Published May 17, 2011

How A Small Business Owner Can Hire Talent from the Competition

As small business owners continue to grow their business, one of the most challenging tasks they face is hiring the right talent for executives, sales, or even a CEO. Of course, a small business owner wants to find someone with experience, and what better experience than those who work for the competition? These professionals have industry knowledge, insights, and even valuable clientele contacts that could propel the business above the competition.

However, hiring executives or even staff from a rival competitor requires a great deal of tact, finesse, and even could include some legal maneuvering. To avoid costly legal ramifications, and the reputation of being an employee poacher, you should carefully consider these important tips.

Use Word of Mouth

The targeted competitor's employees use the same or similar networking contacts that you do. Rather than approaching an employee from a rival competitor directly, try using the subtle approach.

Get the word out that you are looking to hire an "experienced" employee or executive. Make it known through the word on the street that you want to hire someone within the same industry and preferably within the same region or marketing circles. This could get a potential hire interested and approach you without ever "stealing" them directly from a competitor.

However, do consider that the subtle approach may not work. You may not hear from any of the prized employees in your sights. Thus, this tactic can be a first-try effort to at least let people know you're interested in hiring.

Hire a Search Firm

If you have the budget available, a neutral third party employment agency could be a good ticket. The firm can approach an individual on your behalf without ever revealing up front that it is you doing the hiring. They can discuss "opportunities" with a targeted rival employee to see if they are interested. If your target does respond with interest, then more details can be revealed about your intentions.

Using a hiring firm also protects you from unwanted destruction of relationships with other business partners. It is the firm doing the recruiting, not you.

Check Backgrounds

Though a prized rival employee may be desirable in your company, how do you know if the individual will be a good fit without a background check? Without a social security number and an authorization to release private records, there is only so much background you can check.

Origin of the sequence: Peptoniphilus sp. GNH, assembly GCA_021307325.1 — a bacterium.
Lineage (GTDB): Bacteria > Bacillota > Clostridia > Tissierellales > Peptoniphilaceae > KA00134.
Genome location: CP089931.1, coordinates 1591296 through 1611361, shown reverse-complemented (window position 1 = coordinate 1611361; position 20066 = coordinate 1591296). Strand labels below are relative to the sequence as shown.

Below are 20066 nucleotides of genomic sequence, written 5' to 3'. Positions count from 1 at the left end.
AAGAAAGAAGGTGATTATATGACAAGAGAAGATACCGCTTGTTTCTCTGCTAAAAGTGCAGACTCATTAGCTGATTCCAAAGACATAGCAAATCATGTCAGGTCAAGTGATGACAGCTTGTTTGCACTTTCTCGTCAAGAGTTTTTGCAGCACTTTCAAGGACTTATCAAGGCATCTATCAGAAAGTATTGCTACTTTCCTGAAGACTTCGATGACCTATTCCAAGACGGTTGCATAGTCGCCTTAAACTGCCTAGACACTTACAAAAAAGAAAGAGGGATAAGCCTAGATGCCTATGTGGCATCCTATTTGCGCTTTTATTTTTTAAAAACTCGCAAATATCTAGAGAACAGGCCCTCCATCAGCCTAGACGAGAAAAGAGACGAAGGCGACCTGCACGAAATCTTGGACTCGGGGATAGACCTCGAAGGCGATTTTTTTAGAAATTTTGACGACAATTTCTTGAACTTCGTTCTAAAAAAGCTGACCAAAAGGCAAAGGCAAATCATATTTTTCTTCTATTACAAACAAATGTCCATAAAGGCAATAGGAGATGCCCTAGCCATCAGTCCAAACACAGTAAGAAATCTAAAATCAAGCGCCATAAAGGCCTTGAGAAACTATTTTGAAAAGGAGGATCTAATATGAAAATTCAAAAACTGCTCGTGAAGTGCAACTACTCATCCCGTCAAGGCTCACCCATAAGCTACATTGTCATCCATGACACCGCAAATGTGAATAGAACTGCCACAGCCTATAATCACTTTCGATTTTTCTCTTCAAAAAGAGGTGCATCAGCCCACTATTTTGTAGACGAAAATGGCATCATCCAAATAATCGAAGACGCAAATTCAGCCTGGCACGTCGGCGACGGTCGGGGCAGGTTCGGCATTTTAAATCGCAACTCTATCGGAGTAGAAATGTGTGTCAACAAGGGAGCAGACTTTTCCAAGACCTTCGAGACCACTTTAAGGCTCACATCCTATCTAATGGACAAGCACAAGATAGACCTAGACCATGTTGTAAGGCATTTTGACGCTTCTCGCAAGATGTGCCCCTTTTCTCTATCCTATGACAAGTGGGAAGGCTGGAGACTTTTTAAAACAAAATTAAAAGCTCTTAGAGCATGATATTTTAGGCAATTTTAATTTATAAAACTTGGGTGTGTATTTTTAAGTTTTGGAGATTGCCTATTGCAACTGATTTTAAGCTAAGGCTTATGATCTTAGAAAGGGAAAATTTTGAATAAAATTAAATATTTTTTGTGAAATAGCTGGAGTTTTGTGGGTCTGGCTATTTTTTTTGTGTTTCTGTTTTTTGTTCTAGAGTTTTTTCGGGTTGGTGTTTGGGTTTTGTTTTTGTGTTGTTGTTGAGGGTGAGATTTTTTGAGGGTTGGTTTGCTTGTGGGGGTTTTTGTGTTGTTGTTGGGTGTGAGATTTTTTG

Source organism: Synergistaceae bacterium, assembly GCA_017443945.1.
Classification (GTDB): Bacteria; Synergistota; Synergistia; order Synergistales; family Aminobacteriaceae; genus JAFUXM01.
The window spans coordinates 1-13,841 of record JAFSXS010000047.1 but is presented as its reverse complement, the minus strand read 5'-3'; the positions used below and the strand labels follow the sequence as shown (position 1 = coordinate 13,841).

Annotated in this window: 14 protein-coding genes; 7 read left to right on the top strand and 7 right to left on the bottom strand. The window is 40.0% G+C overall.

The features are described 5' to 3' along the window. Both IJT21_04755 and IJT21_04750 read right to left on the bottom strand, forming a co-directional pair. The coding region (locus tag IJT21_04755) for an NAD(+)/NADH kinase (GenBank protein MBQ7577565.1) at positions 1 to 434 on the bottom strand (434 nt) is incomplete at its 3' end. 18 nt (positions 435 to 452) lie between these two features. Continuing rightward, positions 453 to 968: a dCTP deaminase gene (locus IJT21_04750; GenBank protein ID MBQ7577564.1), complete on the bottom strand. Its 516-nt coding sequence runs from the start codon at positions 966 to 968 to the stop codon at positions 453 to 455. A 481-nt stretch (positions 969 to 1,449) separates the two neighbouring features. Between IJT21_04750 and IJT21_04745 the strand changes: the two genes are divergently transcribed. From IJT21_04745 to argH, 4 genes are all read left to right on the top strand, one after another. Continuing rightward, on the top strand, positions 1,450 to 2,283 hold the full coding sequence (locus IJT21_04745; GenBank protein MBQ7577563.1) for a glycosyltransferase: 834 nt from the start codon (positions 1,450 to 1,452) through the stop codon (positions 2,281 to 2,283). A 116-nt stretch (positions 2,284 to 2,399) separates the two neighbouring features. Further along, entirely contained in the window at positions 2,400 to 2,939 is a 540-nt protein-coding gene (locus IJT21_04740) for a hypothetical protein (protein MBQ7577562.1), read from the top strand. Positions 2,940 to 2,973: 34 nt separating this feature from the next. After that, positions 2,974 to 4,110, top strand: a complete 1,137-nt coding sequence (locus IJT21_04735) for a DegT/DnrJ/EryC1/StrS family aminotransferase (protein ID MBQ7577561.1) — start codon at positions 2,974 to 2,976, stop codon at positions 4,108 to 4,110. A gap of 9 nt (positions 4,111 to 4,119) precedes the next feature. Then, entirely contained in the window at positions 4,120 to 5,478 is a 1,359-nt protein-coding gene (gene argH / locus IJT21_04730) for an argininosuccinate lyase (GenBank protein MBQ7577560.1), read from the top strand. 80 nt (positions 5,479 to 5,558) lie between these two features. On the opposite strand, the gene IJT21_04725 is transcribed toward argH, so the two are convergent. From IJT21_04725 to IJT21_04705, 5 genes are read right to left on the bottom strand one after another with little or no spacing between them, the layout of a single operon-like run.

Nonetheless, it's amazing what information you can dig up with a Google search and social media. If you feel the potential employee is worth it, you may even want to hire a private detective who can provide you with a thorough check.

It may seem obnoxious to go to such lengths, but if a rival employee can bring in hundreds of thousands of potential new revenue, it may be worth the time and investment.

Be Direct

Of course, you may want to take a direct approach with a potential hire. Rather than beating around the bush, talk to the individual and be direct with your intentions. Be sure to sell your story about your business. Explain why you think you are better to work for than the competition, and how the individual can benefit you as well as vice versa.

Watch your Own Back

When looking to hire an experienced worker directly from a competitor's business, do your due diligence to protect yourself from legal issues. Be upfront with the potential hire and ask if any non-disclosure agreements were signed with the competitor. This could prevent anyone from working with the likes of your business for years after they quit.

If the new employee is caught working for you - and bringing along contacts, business associates, and clients from the competitor's business - you can bet your competitor may want to sue. If it looks like there may be any legal trouble, it may be best to drop the pursuit. Be sure to consult with an attorney on these issues to protect yourself.

When hiring experienced workers, be sure you follow the proper avenues when considering the staff of your competitors. Be subtle, if possible. Watch your back, and make sure that ultimately your business will benefit from the hire.